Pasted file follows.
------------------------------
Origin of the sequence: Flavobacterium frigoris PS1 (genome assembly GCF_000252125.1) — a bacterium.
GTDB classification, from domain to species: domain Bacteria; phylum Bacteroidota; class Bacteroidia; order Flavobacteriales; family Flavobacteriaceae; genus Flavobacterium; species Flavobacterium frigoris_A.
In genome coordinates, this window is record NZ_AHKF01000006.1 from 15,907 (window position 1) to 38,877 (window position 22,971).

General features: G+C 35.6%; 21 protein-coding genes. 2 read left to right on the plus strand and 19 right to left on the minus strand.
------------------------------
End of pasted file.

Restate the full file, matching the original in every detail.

Origin of the sequence: Flavobacterium frigoris PS1 (genome assembly GCF_000252125.1) — a bacterium.
GTDB classification, from domain to species: domain Bacteria; phylum Bacteroidota; class Bacteroidia; order Flavobacteriales; family Flavobacteriaceae; genus Flavobacterium; species Flavobacterium frigoris_A.
In genome coordinates, this window is record NZ_AHKF01000006.1 from 15,907 (window position 1) to 38,877 (window position 22,971).

General features: G+C 35.6%; 21 protein-coding genes. 2 read left to right on the plus strand and 19 right to left on the minus strand.